Mid­dle class ‘in cri­sis’


IS­RAEL’S MID­DLE class has shrunk from a third of the coun­try’s house­holds at the end of the 1980s to just 27.6 per cent to­day.

Ac­cord­ing to a sur­vey by the Adva Cen­tre for equal­ity and so­cial jus­tice, the ma­jor­ity (56 per cent) of the house­holds that have dropped out of the mid­dle class have fallen into a lower so­cio-eco­nomic bracket.

“The re­sult of this trend,” said Dr Shlomo Swirski, the cen­tre’s aca­demic di­rec­tor, “is that we have a mid­dle class that can­not guar­an­tee that its chil­dren will re­main mid­dle class.”

Dr Swirski told the JC that the fall in the mid­dle-class sec­tor, tra­di­tion­ally seen as the back­bone of the econ­omy, stemmed from two decades’ of wage re­duc­tion. The few sec­tors in which wages were ris­ing, said Dr Swirski, were in fi­nance and high-tech. But due to cuts in the ed­u­ca­tion bud­get and less private money avail­able in mid­dle-class house­holds, it was get­ting harder for young Is­raelis to re­ceive the univer­sity ed­u­ca­tion they needed to en­ter a high­pay­ing ca­reer.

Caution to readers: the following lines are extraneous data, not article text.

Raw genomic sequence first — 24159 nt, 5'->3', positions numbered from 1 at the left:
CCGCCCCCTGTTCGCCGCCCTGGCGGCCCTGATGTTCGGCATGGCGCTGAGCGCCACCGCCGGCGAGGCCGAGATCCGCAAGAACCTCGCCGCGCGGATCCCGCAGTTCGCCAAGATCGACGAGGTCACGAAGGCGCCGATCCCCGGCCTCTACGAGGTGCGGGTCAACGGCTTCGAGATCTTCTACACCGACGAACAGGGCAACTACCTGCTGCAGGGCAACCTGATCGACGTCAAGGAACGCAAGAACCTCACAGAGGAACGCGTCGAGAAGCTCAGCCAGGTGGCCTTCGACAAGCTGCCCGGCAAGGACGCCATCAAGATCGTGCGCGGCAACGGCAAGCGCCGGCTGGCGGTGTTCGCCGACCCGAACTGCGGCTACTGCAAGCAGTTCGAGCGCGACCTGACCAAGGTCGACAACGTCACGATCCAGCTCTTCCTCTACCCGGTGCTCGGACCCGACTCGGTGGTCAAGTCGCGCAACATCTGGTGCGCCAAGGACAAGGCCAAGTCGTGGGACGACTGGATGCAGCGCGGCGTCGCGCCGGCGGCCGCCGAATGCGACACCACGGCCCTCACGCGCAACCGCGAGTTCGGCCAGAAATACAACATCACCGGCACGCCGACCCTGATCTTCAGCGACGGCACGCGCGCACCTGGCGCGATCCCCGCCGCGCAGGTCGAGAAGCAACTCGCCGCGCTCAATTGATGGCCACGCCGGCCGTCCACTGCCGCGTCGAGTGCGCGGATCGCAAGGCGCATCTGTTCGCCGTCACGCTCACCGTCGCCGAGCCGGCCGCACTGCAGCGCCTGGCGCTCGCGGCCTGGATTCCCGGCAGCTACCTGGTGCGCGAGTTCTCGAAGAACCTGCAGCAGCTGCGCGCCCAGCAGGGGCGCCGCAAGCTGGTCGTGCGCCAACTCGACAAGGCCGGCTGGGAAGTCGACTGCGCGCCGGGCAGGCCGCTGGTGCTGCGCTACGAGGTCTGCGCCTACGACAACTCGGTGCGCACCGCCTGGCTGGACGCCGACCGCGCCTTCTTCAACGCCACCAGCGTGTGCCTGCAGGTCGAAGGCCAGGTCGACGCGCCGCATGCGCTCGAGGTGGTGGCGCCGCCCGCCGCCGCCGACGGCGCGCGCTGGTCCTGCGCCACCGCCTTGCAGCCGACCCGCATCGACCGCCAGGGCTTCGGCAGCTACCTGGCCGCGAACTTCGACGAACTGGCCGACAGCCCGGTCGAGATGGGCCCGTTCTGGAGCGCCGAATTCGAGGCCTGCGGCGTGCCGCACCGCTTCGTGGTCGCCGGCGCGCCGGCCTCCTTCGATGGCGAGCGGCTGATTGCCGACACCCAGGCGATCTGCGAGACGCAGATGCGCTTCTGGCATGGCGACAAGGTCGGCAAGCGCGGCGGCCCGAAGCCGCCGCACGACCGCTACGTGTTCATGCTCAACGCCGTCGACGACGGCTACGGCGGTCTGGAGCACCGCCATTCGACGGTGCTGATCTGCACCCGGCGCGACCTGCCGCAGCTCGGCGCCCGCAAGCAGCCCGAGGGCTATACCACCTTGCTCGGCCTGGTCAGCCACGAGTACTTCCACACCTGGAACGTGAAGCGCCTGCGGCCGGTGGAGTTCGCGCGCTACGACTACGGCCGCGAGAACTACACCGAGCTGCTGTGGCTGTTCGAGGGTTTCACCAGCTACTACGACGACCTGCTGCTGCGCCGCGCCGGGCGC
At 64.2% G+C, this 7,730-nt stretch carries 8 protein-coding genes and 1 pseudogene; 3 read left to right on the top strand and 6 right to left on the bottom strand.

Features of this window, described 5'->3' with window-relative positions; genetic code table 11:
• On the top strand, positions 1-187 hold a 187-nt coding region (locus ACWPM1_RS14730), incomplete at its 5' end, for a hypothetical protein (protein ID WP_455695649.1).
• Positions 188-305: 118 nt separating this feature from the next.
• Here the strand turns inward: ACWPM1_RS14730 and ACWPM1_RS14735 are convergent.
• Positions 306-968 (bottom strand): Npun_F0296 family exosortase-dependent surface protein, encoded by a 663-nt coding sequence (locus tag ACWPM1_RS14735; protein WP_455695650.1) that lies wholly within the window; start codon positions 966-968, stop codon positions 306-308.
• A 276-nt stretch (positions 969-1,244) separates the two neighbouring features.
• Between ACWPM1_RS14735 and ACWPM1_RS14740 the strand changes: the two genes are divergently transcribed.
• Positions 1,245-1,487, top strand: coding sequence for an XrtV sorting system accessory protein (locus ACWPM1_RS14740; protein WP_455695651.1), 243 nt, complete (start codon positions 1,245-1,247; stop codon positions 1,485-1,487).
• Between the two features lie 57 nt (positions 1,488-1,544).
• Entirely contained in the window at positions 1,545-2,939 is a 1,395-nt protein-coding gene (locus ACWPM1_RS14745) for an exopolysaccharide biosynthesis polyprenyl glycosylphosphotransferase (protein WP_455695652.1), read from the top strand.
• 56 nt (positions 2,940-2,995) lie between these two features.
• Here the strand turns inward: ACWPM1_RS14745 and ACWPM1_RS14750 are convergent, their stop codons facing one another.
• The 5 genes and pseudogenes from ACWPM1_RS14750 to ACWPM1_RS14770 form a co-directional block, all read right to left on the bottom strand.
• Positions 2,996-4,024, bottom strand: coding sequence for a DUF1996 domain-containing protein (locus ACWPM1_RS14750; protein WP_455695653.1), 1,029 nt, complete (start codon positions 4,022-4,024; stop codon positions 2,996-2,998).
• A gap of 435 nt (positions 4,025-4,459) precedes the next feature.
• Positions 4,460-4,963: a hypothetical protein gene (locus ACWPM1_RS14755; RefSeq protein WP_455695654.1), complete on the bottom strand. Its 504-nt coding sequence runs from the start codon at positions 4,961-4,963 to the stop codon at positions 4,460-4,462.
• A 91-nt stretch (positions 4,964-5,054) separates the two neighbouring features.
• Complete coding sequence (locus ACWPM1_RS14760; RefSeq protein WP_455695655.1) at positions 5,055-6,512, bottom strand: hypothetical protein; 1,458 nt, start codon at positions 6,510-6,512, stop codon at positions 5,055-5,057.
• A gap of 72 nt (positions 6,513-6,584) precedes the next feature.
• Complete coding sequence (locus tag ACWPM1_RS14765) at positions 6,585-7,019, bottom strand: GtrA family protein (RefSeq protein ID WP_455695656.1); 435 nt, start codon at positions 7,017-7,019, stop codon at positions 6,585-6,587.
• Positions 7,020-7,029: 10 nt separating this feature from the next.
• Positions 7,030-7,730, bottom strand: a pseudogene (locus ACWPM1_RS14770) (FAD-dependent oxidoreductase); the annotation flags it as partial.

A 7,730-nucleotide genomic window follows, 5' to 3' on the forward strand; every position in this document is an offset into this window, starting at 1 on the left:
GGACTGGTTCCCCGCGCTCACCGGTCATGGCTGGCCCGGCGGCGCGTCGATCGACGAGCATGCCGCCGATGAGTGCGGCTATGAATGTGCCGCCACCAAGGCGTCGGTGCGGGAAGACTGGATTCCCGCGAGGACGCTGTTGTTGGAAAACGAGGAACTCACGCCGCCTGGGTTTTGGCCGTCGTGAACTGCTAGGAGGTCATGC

“If you want a clas­sic def­i­ni­tion of the mid­dle class, it’s a class that can give its chil­dren a good ed­u­ca­tion,” Dr Swirski said.

The only way to re­verse the trend was for the gov­ern­ment to put ed­u­ca­tion at the top of its pri­or­i­ties. “We need more young peo­ple in higher ed­u­ca­tion,” he said. “It’s only 30 per cent to­day, which is very low.”

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